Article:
The SRM-500T is a tube based amp. As mentioned previously, it is also an amp only solution, and it’s a few hundred dollars more expensive at MSRP than the D50. There is a slight warmth and “tube” sound to its overall sonic signature, but its not overly gooey and thick sounding as some tube amps can be. It manages 100v less overall in terms of output power than the D50, but for the Lambda series, it worked especially well. I just found it to be a more preferable sonic signature and easy to listen to. I tried my Topping D10s which is an ESS Sabre based unit, similar to the 9018 in the D50, and that did work quite well. I’d say the performance between the two DAC units was quite similar. Stepping up to my Schiit Yggdrasil A2, the sound did absolutely improve, but spending $2599 on a DAC for a $1500 amp maybe doesn’t make a ton of sense. There was slightly more detail from the Amp section of the D50, but the overall tonal balance, timbre, and sense of ease from the 500T, to my ears, was preferable.
I think that if you need a DAC, or want an all in one, smaller unit, the D50 is the way to go between the two. If you happen to already have a DAC of some form, and are going to be driving a pair of Lambdas, the 500T is the right choice. Or, if you have a DAC of some form, but want a slightly less warm and more detail oriented sound, I would guess the SRM-400S would be the right choice. With that being said, I think the 500T makes an argument for its use particularly with the Lambda series, as they just seemed to be a really synergistic pairing.
In comparison to the (sometimes much) more expensive DIY options, these two Stax models aren’t awful. I think that the difference between the two categories of amps has been overblown over the years. Are the good DIY builds of the BHSE, and KGSSHV Carbon better? Yes, they are. They are more powerful, supply better, more detailed and seemingly faster performance, BUT, if you are using a pair of Lambdas or easier to drive electrostatic headphones, and just want to enjoy them without breaking the bank (as much…,) some of Stax’s own amp designs do the job perfectly well.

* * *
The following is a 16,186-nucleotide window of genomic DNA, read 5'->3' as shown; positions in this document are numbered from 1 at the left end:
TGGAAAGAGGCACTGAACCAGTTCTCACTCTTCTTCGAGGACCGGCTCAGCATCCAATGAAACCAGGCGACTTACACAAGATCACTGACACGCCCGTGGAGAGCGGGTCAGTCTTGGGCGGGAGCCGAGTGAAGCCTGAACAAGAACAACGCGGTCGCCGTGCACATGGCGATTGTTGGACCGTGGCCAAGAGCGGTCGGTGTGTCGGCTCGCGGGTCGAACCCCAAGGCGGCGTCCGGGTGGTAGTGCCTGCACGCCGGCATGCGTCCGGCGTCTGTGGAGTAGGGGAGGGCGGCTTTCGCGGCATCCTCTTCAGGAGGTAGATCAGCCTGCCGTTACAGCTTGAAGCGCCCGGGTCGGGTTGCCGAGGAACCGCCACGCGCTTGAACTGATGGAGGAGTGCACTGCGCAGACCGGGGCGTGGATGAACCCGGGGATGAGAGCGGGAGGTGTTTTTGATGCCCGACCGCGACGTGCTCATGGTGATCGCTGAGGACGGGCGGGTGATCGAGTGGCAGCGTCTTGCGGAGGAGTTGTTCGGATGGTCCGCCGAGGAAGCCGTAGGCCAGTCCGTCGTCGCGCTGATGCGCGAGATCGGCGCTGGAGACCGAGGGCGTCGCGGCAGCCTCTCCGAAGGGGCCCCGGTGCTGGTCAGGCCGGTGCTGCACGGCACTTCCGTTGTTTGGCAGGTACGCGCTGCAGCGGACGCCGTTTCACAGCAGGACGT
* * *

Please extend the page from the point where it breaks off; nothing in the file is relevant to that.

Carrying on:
The D50 is a nice, all in one combo unit. It isn’t very large, it looks nice, and would fit in on any modern computer desktop. The SRM-500T fits the more traditional look of Stax amplifiers, being long and narrow. It has the preferable sonic performance to my ears, but does have slightly less power and detail than the D50. Really, I think it depends on your needs, sonic preferences, and the headphones you will be using with it, as to which is the better choice for your uses.
I think the main take away I have from my time with these two amplifiers is this – Don’t let amplification needs, and the supposed drop in performance in Stax’s own amps vs the popular DIY designs stop you from trying out electrostatic headphones. If you are simply curious, and buy a pair of L300, and pair them with the D50 or SRM-500T, it would let you try out electrostatic headphones, and see if you like them. You can always buy more expensive things later on should you end up really getting into the hobby, but the Stax amps are more affordable, and still let you drive your headphones to let you hear what they are all about. With the Lambda series in particular, I’ve found they don’t scale as high as the Omega series with more expensive amplification, so maybe a 500T would be all you would ever need.
I’d certainly recommend trying out the Stax amps if you are a beginner, and I really enjoyed my time getting to know a couple of them. “Theres always a bigger fish” as Qui-Gon Jin would say.